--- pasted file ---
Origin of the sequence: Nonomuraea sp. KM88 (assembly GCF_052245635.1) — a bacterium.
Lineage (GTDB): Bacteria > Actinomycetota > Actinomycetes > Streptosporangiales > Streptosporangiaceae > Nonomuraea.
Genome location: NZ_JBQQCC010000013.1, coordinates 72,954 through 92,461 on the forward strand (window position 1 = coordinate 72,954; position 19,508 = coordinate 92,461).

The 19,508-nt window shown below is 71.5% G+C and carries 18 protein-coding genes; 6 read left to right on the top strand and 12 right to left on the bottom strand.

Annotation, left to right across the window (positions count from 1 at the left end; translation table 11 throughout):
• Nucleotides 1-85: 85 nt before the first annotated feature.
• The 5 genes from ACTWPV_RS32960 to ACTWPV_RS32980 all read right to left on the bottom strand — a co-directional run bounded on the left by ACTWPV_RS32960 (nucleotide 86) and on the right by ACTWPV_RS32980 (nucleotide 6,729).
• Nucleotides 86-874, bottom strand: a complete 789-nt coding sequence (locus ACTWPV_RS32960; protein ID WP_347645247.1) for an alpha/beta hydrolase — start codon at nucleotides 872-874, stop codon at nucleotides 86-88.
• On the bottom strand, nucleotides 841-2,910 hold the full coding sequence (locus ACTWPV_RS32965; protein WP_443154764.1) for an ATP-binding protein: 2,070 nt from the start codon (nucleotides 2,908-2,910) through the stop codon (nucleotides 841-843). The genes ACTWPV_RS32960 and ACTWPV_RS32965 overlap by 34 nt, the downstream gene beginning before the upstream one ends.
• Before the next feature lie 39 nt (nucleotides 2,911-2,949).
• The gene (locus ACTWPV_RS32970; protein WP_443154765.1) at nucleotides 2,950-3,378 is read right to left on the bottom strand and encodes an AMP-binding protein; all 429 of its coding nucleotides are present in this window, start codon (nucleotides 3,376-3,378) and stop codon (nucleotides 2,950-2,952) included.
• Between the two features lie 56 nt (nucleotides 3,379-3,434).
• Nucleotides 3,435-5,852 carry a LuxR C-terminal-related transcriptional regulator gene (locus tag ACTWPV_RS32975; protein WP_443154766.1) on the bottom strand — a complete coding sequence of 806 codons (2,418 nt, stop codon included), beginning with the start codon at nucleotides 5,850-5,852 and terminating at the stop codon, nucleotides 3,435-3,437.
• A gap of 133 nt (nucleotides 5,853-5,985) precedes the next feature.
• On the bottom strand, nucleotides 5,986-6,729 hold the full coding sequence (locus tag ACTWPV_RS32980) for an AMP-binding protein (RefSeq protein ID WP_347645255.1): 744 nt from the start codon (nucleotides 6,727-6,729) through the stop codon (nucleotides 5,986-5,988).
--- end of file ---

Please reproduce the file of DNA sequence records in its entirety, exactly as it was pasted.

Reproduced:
Origin of the sequence: Nonomuraea sp. KM88 (assembly GCF_052245635.1) — a bacterium.
Lineage (GTDB): Bacteria > Actinomycetota > Actinomycetes > Streptosporangiales > Streptosporangiaceae > Nonomuraea.
Genome location: NZ_JBQQCC010000013.1, coordinates 72,954 through 92,461 on the forward strand (window position 1 = coordinate 72,954; position 19,508 = coordinate 92,461).

The 19,508-nt window shown below is 71.5% G+C and carries 18 protein-coding genes; 6 read left to right on the top strand and 12 right to left on the bottom strand.

Annotation, left to right across the window (positions count from 1 at the left end; translation table 11 throughout):
• Nucleotides 1-85: 85 nt before the first annotated feature.
• The 5 genes from ACTWPV_RS32960 to ACTWPV_RS32980 all read right to left on the bottom strand — a co-directional run bounded on the left by ACTWPV_RS32960 (nucleotide 86) and on the right by ACTWPV_RS32980 (nucleotide 6,729).
• Nucleotides 86-874, bottom strand: a complete 789-nt coding sequence (locus ACTWPV_RS32960; protein ID WP_347645247.1) for an alpha/beta hydrolase — start codon at nucleotides 872-874, stop codon at nucleotides 86-88.
• On the bottom strand, nucleotides 841-2,910 hold the full coding sequence (locus ACTWPV_RS32965; protein WP_443154764.1) for an ATP-binding protein: 2,070 nt from the start codon (nucleotides 2,908-2,910) through the stop codon (nucleotides 841-843). The genes ACTWPV_RS32960 and ACTWPV_RS32965 overlap by 34 nt, the downstream gene beginning before the upstream one ends.
• Before the next feature lie 39 nt (nucleotides 2,911-2,949).
• The gene (locus ACTWPV_RS32970; protein WP_443154765.1) at nucleotides 2,950-3,378 is read right to left on the bottom strand and encodes an AMP-binding protein; all 429 of its coding nucleotides are present in this window, start codon (nucleotides 3,376-3,378) and stop codon (nucleotides 2,950-2,952) included.
• Between the two features lie 56 nt (nucleotides 3,379-3,434).
• Nucleotides 3,435-5,852 carry a LuxR C-terminal-related transcriptional regulator gene (locus tag ACTWPV_RS32975; protein WP_443154766.1) on the bottom strand — a complete coding sequence of 806 codons (2,418 nt, stop codon included), beginning with the start codon at nucleotides 5,850-5,852 and terminating at the stop codon, nucleotides 3,435-3,437.
• A gap of 133 nt (nucleotides 5,853-5,985) precedes the next feature.
• On the bottom strand, nucleotides 5,986-6,729 hold the full coding sequence (locus tag ACTWPV_RS32980) for an AMP-binding protein (RefSeq protein ID WP_347645255.1): 744 nt from the start codon (nucleotides 6,727-6,729) through the stop codon (nucleotides 5,986-5,988).